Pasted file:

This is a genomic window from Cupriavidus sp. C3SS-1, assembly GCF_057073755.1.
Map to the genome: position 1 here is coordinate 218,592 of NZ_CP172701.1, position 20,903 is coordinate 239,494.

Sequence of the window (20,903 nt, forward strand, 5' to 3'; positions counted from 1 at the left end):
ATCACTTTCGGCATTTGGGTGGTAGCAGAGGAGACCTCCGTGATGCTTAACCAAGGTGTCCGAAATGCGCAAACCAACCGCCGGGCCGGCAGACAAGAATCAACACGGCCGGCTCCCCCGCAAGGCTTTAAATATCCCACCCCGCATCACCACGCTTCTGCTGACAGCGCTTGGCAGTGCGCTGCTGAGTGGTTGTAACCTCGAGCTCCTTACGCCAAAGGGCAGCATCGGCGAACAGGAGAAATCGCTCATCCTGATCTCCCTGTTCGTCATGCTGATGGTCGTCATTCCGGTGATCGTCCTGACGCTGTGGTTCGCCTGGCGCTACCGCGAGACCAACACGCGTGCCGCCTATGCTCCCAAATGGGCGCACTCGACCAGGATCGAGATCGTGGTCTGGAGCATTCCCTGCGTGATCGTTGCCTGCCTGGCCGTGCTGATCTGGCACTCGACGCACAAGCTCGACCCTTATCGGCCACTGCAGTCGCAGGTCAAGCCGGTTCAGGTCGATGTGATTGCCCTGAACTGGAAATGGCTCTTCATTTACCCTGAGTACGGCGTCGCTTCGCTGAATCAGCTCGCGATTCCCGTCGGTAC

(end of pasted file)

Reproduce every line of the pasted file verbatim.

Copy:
This is a genomic window from Cupriavidus sp. C3SS-1, assembly GCF_057073755.1.
Map to the genome: position 1 here is coordinate 218,592 of NZ_CP172701.1, position 20,903 is coordinate 239,494.

Sequence of the window (20,903 nt, forward strand, 5' to 3'; positions counted from 1 at the left end):
ATCACTTTCGGCATTTGGGTGGTAGCAGAGGAGACCTCCGTGATGCTTAACCAAGGTGTCCGAAATGCGCAAACCAACCGCCGGGCCGGCAGACAAGAATCAACACGGCCGGCTCCCCCGCAAGGCTTTAAATATCCCACCCCGCATCACCACGCTTCTGCTGACAGCGCTTGGCAGTGCGCTGCTGAGTGGTTGTAACCTCGAGCTCCTTACGCCAAAGGGCAGCATCGGCGAACAGGAGAAATCGCTCATCCTGATCTCCCTGTTCGTCATGCTGATGGTCGTCATTCCGGTGATCGTCCTGACGCTGTGGTTCGCCTGGCGCTACCGCGAGACCAACACGCGTGCCGCCTATGCTCCCAAATGGGCGCACTCGACCAGGATCGAGATCGTGGTCTGGAGCATTCCCTGCGTGATCGTTGCCTGCCTGGCCGTGCTGATCTGGCACTCGACGCACAAGCTCGACCCTTATCGGCCACTGCAGTCGCAGGTCAAGCCGGTTCAGGTCGATGTGATTGCCCTGAACTGGAAATGGCTCTTCATTTACCCTGAGTACGGCGTCGCTTCGCTGAATCAGCTCGCGATTCCCGTCGGTAC